Joi Ito's Web

Joi Ito's conversation with the living web.


What options to refer to bloggers quoted in the International Herald Tribune blog-based technology page column?

- Shorter references make it easier on the reader
- Longer references make it easier for readers to track the person making comments and encourage the conversational-style that will hopefully develop

BUT Hyperlinks are not yet possible in the printed edition (sadly).

So options include:

- Use only the first name of the blogger (as many comments appear)
- Use the Blog/web address
- Include first name and blog address
- First name, blog address and a qualifying reference (author of XX book, etc)

What would make people more likely to participate? Concrete examples preferred.

PS: In preparing for the blog-based column for the International Herald Tribune I have spent vastly more time brainstorming and discussing issues here in Joi's blog than inside the newsroom. Thanks!


Been asking around the newsroom of the International Herald Tribune as to why we don't have a podcast of our best story of the day.

Problem: We don't have the in-house expertise right now to do podcast editing, but we came up with the concept of dial-in podcasting.

Business idea: Our far-flung reporters - and others eager for high quality podcasts - would call in their stories from the field (like we used to do to the recording room) to a high quality editing service that would splice together the best version and put a standard intro on the start and finish of each podcast. The podcast would then be automatically posted on our website. (Sounds ripe for an enterprising outsourcer!)

Any ideas?

The Nikkei
10:31 13Sep2005 NIKKEI Hakuhodo Teams Up With Russian Ad Agency

Note: I couldn't identify the Russian firm. This is just a guess. KMD

TOKYO (Nikkei)--Hakuhodo Inc. formed a business partnership Monday with Russian advertising agency Prior Advertising, joining the growing ranks of Japanese automakers, consumer electronics firms and other businesses moving into the country to tap its developing economy.

Through its partnership with Prior, Hakuhodo aims to secure orders from
Japanese companies operating in Russia.  The Russian firm, meanwhile, will handle accounts on Hakuhodo's introduction.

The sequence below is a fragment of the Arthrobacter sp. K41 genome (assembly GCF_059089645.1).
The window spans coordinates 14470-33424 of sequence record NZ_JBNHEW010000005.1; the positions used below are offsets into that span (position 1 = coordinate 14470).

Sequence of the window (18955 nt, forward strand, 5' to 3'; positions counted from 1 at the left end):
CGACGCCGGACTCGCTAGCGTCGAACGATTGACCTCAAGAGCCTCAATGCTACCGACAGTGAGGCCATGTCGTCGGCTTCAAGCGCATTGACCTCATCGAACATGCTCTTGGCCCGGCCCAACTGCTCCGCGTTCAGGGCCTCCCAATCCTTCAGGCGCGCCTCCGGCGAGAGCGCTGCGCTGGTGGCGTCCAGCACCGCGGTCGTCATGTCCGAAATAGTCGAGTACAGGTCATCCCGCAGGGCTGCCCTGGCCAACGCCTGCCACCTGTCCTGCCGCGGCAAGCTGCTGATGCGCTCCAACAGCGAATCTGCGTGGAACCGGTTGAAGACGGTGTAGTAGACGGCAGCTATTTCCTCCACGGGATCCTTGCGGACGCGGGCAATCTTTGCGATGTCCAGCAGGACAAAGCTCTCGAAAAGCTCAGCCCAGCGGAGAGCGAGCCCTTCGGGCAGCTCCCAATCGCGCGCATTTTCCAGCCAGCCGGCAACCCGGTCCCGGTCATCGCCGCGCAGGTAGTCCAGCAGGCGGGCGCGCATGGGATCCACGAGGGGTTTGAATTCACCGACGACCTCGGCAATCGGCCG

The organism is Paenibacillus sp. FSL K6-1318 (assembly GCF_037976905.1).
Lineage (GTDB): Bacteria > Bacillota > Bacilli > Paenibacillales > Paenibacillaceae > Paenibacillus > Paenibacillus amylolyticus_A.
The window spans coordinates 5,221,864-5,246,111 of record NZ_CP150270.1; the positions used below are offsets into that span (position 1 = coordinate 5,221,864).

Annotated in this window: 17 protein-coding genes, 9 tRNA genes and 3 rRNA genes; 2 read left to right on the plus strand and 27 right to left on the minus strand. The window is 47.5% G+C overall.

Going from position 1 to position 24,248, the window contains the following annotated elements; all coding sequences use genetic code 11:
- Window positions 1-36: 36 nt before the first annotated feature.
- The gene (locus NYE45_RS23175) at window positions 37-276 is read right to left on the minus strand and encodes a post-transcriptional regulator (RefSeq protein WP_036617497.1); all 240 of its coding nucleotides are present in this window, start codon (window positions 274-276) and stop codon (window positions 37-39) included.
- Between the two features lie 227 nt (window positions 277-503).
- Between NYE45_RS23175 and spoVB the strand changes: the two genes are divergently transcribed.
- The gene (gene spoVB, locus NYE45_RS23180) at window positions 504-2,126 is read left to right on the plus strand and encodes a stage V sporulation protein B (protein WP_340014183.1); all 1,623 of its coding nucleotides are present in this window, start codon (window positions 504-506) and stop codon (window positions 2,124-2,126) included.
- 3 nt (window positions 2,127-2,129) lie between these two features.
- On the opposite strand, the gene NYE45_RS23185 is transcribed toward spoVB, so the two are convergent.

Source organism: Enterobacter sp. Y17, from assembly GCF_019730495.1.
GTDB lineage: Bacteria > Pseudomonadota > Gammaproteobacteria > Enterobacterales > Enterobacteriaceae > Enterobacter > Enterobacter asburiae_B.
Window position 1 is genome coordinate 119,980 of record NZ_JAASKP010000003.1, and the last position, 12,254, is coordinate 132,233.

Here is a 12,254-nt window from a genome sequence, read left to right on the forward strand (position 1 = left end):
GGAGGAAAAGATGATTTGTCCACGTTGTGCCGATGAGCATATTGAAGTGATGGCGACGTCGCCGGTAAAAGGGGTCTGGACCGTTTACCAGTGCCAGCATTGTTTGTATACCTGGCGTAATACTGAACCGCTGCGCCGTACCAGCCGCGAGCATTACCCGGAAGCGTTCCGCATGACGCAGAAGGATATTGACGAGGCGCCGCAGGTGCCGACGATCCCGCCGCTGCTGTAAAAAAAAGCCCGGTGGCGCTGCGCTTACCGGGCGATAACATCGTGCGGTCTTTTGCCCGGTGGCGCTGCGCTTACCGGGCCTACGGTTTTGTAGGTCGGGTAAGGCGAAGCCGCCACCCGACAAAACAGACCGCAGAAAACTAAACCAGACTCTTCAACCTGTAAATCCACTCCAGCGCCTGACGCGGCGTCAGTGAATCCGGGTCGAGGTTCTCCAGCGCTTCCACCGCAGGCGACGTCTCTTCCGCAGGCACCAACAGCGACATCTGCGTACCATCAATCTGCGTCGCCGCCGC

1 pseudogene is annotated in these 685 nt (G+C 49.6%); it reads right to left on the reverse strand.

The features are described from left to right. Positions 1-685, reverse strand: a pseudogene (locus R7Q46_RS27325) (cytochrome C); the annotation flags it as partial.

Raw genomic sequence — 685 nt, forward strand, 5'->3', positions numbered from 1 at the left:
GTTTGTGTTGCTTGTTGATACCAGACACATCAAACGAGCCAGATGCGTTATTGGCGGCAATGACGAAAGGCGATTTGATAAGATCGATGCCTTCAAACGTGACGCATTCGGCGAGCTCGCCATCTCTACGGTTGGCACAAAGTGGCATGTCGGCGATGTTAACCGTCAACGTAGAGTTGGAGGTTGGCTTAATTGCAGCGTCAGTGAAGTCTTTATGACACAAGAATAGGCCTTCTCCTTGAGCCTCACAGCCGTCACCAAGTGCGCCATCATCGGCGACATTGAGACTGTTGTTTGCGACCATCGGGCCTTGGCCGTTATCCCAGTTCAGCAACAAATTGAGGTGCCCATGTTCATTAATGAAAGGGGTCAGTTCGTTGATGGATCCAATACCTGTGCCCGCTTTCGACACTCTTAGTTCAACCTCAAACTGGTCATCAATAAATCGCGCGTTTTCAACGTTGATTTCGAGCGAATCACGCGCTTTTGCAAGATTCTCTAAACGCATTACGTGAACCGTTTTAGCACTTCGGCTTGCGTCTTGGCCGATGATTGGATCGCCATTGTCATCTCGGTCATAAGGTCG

Through this joint effort, the partners will aim for sales of 500 million yen over the next year.

Prior, an independent advertising company, recorded sales of about 65 million dollars, or roughly 7.1 billion yen, in the year ended December 2004.

Dentsu Inc. (4324) in August reopened its Moscow branch, which was temporarily closed.  Through its collaboration with Prior, Hakuhodo aims to compete with Dentsu in the Russian market.

The Russian advertising market is continuing to show growth.  In 2004, it was worth about 420 billion yen, up 30% from the previous year.
     (The Nihon Keizai Shimbun Tuesday morning edition)

"Note: I couldn't identify the Russian firm. This is just a guess. KMD"? This sounds like a message from the reporter to the editor. Oops. ;-)

The Nikkei is one of the largest newspapers in Japan. I guess even they screw up sometimes... or maybe they're trying to make it sound a bit more "bloggy".

My friend Kenji Eno was reminiscing about how cool the old 128K Mac was. He Googled around looking for pictures and had a hard time finding one. He was going to sketch an illustration of one, but ended up making a cut-out paper craft version of it that you can download as a PDF. Today, one of his clients called and said they saw this blog post and asked him how their project was going... I'm going to send him a World of Warcraft CD tomorrow...

(He made a paper video iPod too...)


Looking for a model to follow in the IHT blog project and want to figure out what works.

The Guardian newspaper has a tech blog (check out their pipe-smoking tech editor).

But Technorati ranks Boing Boing the most popular blog by far. (Kudos, guys!)

Why do you read Boing Boing?

a - The frequent postings (up to 33 in one day, by my count)
b - The focus of stories?
c - Boing Boing should improve by . . .
d - Blog X is better than Boing Boing because . . .